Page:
With the introduction of Intel's 11th generation Rocket Lake processors, the company's long and painful run at 14 nm has finally come to an end. Intel has already announced that Rocket Lake will be the last desktop processor to use the 14nm node, which will be followed by the 10nm Alder Lake chips later this year.
Based on the reviews already, Rocket Lake 14nm will end up with a bit of a whimper. The gains over previous iterations aren't as high as expected, and the reduction to just eight cores on the high end didn't help. With the speed at which its successor will chase, Intel likely knows it has to keep going to survive. Fast.
With 14 nm in the dust and a fresh supply of technical investments ahead of us, Intel is finally completing its seven-year transition to 10 nm.
From tick-tock to tick-tock
Intel released products in a tick-tock pattern that was first introduced in 2007. This meant that Intel would downsize its chip size every two years. Smaller transistors mean more transistors – all with the aim of increasing efficiency, price and performance. That fits in well with the pace of innovation at Moore & # 39; s Law and the last twenty years of processor development.
However, that changed in 2016. Cannon Lake was supposed to be Intel's first 10nm chip, originally planned for 2016. Instead, this year the company introduced its Kaby Lake processors. Instead of switching from 14 to 10 nm as a “token”, the company had started repeating or “updating” its 14 nm node year after year. This is how the delays in the changeover to 10 nm began, initially from 2015 to 2017. In view of Intel's excellent positioning compared to its competitors, nobody turned a blind eye.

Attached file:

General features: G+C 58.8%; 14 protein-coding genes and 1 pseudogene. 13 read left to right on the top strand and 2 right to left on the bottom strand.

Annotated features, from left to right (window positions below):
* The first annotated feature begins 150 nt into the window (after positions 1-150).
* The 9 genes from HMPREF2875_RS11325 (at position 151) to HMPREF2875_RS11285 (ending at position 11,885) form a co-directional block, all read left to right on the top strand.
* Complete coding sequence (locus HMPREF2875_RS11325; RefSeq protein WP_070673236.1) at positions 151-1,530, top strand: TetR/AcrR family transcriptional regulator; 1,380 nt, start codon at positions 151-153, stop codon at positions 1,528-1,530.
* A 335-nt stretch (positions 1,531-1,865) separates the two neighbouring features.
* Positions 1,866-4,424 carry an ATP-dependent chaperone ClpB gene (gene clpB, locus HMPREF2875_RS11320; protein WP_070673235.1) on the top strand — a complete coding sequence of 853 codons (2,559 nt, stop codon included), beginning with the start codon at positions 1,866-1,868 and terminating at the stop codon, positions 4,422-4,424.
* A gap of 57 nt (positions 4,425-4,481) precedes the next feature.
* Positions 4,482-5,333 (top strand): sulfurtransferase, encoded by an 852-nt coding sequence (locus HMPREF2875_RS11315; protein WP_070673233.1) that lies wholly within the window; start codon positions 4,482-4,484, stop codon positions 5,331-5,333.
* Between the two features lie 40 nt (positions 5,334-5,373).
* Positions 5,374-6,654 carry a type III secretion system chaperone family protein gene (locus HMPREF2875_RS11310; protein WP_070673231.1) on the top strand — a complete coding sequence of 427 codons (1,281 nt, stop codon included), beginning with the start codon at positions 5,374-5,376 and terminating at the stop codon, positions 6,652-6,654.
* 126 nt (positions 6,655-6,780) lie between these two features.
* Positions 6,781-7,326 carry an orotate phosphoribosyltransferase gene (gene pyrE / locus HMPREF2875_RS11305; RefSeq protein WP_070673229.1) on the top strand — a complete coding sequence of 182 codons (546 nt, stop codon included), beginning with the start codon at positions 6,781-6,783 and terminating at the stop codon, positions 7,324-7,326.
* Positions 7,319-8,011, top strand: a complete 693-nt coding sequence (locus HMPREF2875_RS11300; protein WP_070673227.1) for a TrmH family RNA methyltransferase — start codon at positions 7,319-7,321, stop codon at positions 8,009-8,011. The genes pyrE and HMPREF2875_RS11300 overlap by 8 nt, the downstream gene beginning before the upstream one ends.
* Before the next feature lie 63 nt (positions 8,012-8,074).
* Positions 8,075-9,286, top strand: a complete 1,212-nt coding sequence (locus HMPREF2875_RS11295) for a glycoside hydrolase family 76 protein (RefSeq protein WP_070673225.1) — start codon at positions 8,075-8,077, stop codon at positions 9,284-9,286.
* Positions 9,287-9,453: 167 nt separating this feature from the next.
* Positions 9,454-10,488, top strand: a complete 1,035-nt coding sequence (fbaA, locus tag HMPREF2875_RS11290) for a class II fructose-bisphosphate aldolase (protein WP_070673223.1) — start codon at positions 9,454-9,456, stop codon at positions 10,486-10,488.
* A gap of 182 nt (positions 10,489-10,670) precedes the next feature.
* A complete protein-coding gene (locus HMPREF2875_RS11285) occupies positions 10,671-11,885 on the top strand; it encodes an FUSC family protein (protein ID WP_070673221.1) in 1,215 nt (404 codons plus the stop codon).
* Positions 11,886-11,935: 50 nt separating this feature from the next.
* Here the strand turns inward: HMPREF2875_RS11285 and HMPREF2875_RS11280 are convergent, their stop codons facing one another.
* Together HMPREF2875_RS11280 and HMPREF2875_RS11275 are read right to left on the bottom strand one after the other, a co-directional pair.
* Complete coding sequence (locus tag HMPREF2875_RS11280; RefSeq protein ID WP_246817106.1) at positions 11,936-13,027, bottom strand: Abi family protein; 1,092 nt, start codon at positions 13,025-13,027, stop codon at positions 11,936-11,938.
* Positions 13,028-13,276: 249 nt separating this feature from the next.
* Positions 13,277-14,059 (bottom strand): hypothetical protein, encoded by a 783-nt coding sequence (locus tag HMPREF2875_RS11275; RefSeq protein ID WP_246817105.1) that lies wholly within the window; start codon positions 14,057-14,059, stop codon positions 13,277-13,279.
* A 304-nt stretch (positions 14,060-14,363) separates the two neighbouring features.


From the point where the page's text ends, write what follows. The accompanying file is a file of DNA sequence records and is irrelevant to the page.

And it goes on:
But then Cannon Lake was postponed for another year to 2018. And when it finally started we found out how bad the situation really was.
Cannon Lake, the first 10nm processor to start in just one configuration: the Core i3-8121U. This version for ultra-small volume laptops was a preview of how long the full transition to 10nm would take. It's not exactly the confident move we've been waiting three years for. To support the demand for an actually updated launch of laptop processors, Intel had to release its 8th generation Whiskey Lake processors instead.
It would be two more years before a 10nm successor to Cannon Lake known as Ice Lake would hit the market. It was a big moment for Intel – real 10nm processors in real high-end laptops that people could buy. It came with a new (and even more confusing) naming scheme, a renewed emphasis on improved built-in graphics, and some modest performance gains over the 14nm parts.
However, there were two problems. First, the clock speeds were very low and the volume was still missing. Intel had to release another 14nm counterpart (codenamed Comet Lake) to meet market demand. In addition, the low frequencies limited the release to thin and light laptops only. Anything over 28 watts, such as B. gaming laptops or desktops, stayed at 14 nm.
It's finally over. Or is it?
Intel is still in this situation today. Intel has slowly ramped up production to 10 nm so that the low wattage laptop chips can be completely switched from 14 nm to 14 nm. The new 11th generation Tiger Lake is 10nm laptops, and most of the Intel laptops you can buy in 2021 will have a 10nm chip.
And 45-watt Tiger Lake-H processors are slated to come soon, which will complete the laptop journey down to 10 nm. Meanwhile, Alder Lake 12th generation chips will end the search for 10 nm on the desktop side of history later this year.
But as with any technology, companies must never sit on their hands, and 10nm is just one stop on the road where Intel's massive $ 20 billion investment comes into play.
The company seems to know that it cannot afford another such delay. Intel has pushed back towards a tick-tock release plan, announcing plans to bring 7nm production in 2023.
That doesn't mean that Intel is suddenly back on top. AMD and Apple have a head start, and it's a performance gap that will continue to be an issue for Intel. But for the first time in recent years, Intel is back on track – and the death of 14 nm bodes well for the future.